When Nat King Cole died of lung cancer on February 15, 1965, he was only 45. It was a loss felt all over the world.

“Nat was a very humble man.” Maria said after the death of her husband. “I don't think he ever realized what a great international talent he had become.”

He made us music millionaires while he lived, and he left a musical legacy to generations to come. All over the world today, his songs are played and as long as those sounds continue, Nat King Cole will live.

Source: http://www.allaboutjazz.com/php/musician.php?id=5805

 


Nathaniel Adams Coles (March 17, 1919 – February 15, 1965), known professionally as Nat King Cole, was an American musician who first came to prominence as a leading jazz pianist. Although an accomplished pianist, he owes most of his popular musical fame to his soft baritone voice, which he used to perform in big band and jazz genres. He was one of the first black Americans to host a television variety show, and has maintained worldwide popularity since his untimely death; he is widely considered one of the most important musical personalities in United States history.

 

Nathaniel Adams Coles was born in Montgomery, Alabama, on Saint Patrick's Day in 1919[1] (some sources erroneously list his birth year as 1916 or 1917). At the age of 4,[2] he moved with his family moved to Chicago, Illinois. There his father, Edward Coles, became a Baptist minister. Cole learned to play the organ from his mother, Perlina Coles, the church organist. His first performance, at age four, was of "Yes! We Have No Bananas". He began formal lessons at the age of 12, eventually learning not only jazz and gospel music but also European classical music, performing, as he said, "from Johann Sebastian Bach to Sergei Rachmaninoff".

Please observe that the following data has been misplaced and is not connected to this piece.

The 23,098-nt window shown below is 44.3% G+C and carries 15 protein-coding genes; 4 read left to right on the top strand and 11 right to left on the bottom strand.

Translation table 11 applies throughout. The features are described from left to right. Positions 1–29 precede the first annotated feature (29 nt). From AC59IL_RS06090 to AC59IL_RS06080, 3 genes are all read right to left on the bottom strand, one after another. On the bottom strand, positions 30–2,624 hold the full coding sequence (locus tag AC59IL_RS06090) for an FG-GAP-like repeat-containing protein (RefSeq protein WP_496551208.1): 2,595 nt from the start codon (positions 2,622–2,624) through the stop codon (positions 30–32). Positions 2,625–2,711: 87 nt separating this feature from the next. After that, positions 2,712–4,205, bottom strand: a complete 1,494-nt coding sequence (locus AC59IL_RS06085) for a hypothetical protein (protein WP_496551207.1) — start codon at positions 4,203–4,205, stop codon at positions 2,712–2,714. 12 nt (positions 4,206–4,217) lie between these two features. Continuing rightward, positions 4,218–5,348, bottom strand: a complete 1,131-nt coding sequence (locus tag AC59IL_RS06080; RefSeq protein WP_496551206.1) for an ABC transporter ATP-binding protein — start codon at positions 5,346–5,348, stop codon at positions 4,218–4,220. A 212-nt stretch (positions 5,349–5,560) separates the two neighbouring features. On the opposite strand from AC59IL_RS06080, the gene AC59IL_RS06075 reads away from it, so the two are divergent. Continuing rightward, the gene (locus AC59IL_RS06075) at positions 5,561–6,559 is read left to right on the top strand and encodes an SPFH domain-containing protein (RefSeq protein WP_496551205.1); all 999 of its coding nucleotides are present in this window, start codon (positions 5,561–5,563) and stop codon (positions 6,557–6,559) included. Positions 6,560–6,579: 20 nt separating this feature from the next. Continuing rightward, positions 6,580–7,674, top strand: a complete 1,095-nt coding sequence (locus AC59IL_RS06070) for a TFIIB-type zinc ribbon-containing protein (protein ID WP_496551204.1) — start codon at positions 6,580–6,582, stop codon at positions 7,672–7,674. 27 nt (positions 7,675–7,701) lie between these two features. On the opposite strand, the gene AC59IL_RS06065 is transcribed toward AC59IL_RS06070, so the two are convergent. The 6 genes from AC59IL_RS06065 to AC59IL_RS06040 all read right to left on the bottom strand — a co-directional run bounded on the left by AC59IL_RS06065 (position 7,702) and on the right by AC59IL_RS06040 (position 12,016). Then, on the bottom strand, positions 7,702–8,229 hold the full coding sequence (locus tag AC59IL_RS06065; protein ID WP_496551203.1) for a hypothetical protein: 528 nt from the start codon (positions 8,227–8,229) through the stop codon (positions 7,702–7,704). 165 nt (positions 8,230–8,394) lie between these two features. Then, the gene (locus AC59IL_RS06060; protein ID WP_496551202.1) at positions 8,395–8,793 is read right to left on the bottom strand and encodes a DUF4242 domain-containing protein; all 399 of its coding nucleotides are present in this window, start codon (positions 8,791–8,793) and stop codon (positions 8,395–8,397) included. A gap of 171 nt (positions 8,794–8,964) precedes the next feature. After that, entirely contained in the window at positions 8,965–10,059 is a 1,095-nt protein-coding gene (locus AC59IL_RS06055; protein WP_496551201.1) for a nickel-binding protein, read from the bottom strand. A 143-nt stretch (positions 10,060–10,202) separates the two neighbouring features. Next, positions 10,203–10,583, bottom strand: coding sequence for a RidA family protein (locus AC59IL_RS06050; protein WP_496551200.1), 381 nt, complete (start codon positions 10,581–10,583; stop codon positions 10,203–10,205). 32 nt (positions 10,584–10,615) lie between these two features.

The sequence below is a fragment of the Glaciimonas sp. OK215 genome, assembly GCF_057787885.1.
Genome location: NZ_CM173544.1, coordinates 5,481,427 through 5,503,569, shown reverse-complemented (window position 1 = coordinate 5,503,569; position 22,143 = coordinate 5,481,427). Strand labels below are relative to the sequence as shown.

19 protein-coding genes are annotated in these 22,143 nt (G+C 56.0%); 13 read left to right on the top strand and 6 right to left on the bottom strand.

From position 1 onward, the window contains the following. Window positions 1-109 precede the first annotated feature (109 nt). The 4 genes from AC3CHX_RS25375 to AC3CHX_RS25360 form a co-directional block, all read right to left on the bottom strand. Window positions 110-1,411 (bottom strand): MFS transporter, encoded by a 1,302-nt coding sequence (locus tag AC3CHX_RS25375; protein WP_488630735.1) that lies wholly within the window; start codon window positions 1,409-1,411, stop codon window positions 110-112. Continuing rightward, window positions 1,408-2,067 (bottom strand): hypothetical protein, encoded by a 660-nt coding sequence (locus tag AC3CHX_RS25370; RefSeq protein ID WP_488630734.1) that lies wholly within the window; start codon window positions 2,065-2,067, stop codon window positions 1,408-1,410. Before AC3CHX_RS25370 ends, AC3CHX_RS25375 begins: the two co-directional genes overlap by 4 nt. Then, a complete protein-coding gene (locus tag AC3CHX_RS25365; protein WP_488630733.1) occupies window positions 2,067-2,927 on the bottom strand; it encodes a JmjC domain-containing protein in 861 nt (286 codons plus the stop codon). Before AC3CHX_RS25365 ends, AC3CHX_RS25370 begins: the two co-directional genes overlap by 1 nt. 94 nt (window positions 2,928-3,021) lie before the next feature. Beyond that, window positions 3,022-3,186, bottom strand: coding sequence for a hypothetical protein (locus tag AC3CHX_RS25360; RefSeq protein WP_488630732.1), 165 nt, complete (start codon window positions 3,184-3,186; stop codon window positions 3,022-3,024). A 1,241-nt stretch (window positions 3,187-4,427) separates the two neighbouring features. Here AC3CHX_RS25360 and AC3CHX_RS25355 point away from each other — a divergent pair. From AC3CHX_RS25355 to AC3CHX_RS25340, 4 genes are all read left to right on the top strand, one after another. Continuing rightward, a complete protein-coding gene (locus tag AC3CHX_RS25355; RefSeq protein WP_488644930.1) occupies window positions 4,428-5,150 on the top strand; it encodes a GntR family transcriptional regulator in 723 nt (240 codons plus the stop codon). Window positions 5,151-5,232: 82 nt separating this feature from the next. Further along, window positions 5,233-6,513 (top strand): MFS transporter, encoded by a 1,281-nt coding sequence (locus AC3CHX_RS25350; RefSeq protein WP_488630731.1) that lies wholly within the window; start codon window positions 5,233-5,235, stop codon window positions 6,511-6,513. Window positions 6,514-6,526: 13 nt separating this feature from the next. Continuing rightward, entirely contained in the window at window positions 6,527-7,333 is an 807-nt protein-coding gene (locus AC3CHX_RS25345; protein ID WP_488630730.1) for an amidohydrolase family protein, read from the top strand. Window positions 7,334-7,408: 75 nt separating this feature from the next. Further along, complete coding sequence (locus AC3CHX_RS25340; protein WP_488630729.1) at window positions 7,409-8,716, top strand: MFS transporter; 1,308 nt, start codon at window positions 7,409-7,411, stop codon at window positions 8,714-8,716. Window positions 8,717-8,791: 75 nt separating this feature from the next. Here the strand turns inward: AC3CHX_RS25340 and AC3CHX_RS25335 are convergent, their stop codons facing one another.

Cole had three brothers - Eddie, Ike, and Freddy. Cole's half-sister, Joyce Cole, married Robert Doak, of Robert Doak & Associates, Inc., art supplier.

The family lived in the Bronzeville neighborhood of Chicago. Cole would sneak out of the house and hang around outside the clubs, listening to artists such as Louis Armstrong, Earl Hines, and Jimmie Noone. He participated in Walter Dyett's renowned music program at DuSable High School.

Inspired by the playing of Earl Hines, Cole began his performing career in the mid 1930s while still a teenager, adopting the name "Nat Cole". His older brother, Eddie Cole, a bass player, soon joined Cole's band, and they made their first recording in 1936 under Eddie's name. They were also regular performers at clubs. In fact, Cole acquired his nickname "King" performing at one jazz club, a nickname presumably reinforced by the otherwise unrelated nursery rhyme about Old King Cole. He was also a pianist in a national tour of Broadway theatre legend Eubie Blake's revue, "Shuffle Along". When it suddenly failed in Long Beach, California, Cole decided to remain there. He would later return to Chicago in triumph to play such venues as the famed Edgewater Beach Hotel.

Cole and three other musicians formed the "King Cole Swingers" in Long Beach and played in a number of local bars before getting a gig on the Long Beach Pike for US$90 ($1,413 in current dollar terms) per week.